It is September, at last! I’ve been eagerly awaiting this month, because it marks the beginning of something I’m really excited about — The Blades of the Rose, a four-book series by Zoe Archer that’s coming out one book a month starting Tuesday. (It’s been available on Kindle for a week, though, and there have been some early sightings. I found a copy last week at my local Borders.)
This series is very different from anything I’ve read before. It is reminiscent of the Indiana Jones movies, as there are ancient artifacts, with magical potential, which our heroes are trying to find and protect from the villains who want to use the artifacts for personal power and glory (and, in this case, the continued expansion of the British Empire.) But the women in these books are very much equal partners, and the strong romance plots are interwoven with the adventure in each book. Best of all, we get a new couple in each book, and we see the couples from previous books still working together and loving each other as the series continues. The characters are distinct and interesting, with a different dynamic explored for each couple, and it’s great to see so many different ways that couples in this alternative Victorian setting can function as equals, balancing their individual strengths.
Each book in this series is set in a different locale, and each place really comes to life. The magical/paranormal aspects are very evocative of the feel of each place, and the details of scenery, climate, terrain and culture are vivid and involving. I’ve been fortunate enough to read and enjoy all four books in advance of their release; it says something that I am eagerly buying and reading each one as soon as it comes out.
These are the books I wanted when I got too old for Nancy Drew and Oz but found that most adventure books for older readers were really about the male characters, and the romances tended to be too easy and superficial.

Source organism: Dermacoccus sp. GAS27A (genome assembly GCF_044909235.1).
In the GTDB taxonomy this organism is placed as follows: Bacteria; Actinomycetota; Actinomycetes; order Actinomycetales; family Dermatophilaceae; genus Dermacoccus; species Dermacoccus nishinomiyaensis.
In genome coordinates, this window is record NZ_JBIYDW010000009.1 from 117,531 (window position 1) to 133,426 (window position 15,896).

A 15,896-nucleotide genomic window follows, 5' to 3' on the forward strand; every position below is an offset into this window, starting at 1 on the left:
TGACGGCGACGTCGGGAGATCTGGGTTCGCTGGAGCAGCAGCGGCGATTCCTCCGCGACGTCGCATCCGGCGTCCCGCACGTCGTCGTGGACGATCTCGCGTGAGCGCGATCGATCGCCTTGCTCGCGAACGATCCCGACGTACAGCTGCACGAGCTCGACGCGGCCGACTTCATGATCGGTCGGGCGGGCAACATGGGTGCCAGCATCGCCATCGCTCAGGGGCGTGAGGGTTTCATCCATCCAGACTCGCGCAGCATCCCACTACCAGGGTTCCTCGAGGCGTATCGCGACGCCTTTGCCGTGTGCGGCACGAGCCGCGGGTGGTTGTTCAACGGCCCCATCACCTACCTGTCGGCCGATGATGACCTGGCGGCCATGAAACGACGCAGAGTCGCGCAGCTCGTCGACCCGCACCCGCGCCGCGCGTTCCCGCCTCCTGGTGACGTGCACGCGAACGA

The first book, Warrior, takes place in Mongolia. The heroine, Thalia, is the daughter of a Blade, a member of the secret society working to protect sources of magic from being captured and used against their native cultures. Raised mostly in Mongolia, she rides and shoots as well as a man; she is no polite English lady. She must work alongside Captain Gabriel Huntley, a newcomer to the idea of magic and the conflict between the Blades and the Heirs of Albion, who enslave whole nations by subverting the power of their native sources to expand the might of the British Empire. The son of a coal miner finishing a long stint in the army, Gabriel has no experience working with a woman as his equal. His language and manners are rough, and he doesn’t know how to deal with his attraction to her, her atypical abilities, or her determination to be in charge of their mission.
This is an excellent start to the series; it’s a satisfying self-contained adventure/romance, but it leaves you eager for the next installment. I found this romance to be the most simple of the four, because the obstacles Thalia and Gabriel had to overcome were almost exclusively external; they were connected by a sort of mystical instant attraction, and they were working together from very early in the book, so there wasn’t really anything keeping them apart. The threat to their romantic future is the threat they face to their lives; will they live long enough to enjoy the love for each other that they have discovered? Reading about them working together, facing the challenges and threats, is a great roller-coaster ride, and the Mongolian setting is wonderful. (I have a friend who is traveling in Inner Mongolia this week, and his Facebook posts each bring to mind a moment from Warrior.) Best of all, you get the start of a really fun, exciting and different series, full of smart, sexy men and women, magic, adventure, and romance.